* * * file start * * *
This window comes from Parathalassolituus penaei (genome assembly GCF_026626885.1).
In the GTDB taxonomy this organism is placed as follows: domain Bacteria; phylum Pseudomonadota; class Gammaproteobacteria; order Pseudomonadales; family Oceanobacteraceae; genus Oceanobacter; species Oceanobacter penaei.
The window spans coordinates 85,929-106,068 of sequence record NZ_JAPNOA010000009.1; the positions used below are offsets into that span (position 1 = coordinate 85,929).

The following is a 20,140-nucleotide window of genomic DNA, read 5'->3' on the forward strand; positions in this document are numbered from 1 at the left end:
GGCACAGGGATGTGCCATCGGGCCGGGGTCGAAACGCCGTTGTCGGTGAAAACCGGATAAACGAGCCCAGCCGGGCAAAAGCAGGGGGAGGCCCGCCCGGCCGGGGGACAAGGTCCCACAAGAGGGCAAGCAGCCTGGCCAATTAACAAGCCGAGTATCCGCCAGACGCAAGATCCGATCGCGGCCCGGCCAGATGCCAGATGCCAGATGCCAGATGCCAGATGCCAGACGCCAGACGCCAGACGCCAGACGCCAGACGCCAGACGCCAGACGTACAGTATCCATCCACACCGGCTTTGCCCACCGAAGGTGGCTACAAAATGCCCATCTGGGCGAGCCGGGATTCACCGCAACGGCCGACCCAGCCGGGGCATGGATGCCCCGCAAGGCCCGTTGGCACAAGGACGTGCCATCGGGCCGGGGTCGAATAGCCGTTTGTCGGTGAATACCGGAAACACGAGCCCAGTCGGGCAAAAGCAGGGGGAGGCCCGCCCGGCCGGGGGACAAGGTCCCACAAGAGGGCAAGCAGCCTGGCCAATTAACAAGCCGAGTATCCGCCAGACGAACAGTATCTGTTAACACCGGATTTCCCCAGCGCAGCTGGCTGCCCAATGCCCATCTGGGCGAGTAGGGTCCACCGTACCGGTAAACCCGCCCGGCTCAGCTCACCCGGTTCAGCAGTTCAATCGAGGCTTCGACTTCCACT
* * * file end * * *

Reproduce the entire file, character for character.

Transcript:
This window comes from Parathalassolituus penaei (genome assembly GCF_026626885.1).
In the GTDB taxonomy this organism is placed as follows: domain Bacteria; phylum Pseudomonadota; class Gammaproteobacteria; order Pseudomonadales; family Oceanobacteraceae; genus Oceanobacter; species Oceanobacter penaei.
The window spans coordinates 85,929-106,068 of sequence record NZ_JAPNOA010000009.1; the positions used below are offsets into that span (position 1 = coordinate 85,929).

The following is a 20,140-nucleotide window of genomic DNA, read 5'->3' on the forward strand; positions in this document are numbered from 1 at the left end:
GGCACAGGGATGTGCCATCGGGCCGGGGTCGAAACGCCGTTGTCGGTGAAAACCGGATAAACGAGCCCAGCCGGGCAAAAGCAGGGGGAGGCCCGCCCGGCCGGGGGACAAGGTCCCACAAGAGGGCAAGCAGCCTGGCCAATTAACAAGCCGAGTATCCGCCAGACGCAAGATCCGATCGCGGCCCGGCCAGATGCCAGATGCCAGATGCCAGATGCCAGATGCCAGACGCCAGACGCCAGACGCCAGACGCCAGACGCCAGACGCCAGACGTACAGTATCCATCCACACCGGCTTTGCCCACCGAAGGTGGCTACAAAATGCCCATCTGGGCGAGCCGGGATTCACCGCAACGGCCGACCCAGCCGGGGCATGGATGCCCCGCAAGGCCCGTTGGCACAAGGACGTGCCATCGGGCCGGGGTCGAATAGCCGTTTGTCGGTGAATACCGGAAACACGAGCCCAGTCGGGCAAAAGCAGGGGGAGGCCCGCCCGGCCGGGGGACAAGGTCCCACAAGAGGGCAAGCAGCCTGGCCAATTAACAAGCCGAGTATCCGCCAGACGAACAGTATCTGTTAACACCGGATTTCCCCAGCGCAGCTGGCTGCCCAATGCCCATCTGGGCGAGTAGGGTCCACCGTACCGGTAAACCCGCCCGGCTCAGCTCACCCGGTTCAGCAGTTCAATCGAGGCTTCGACTTCCACT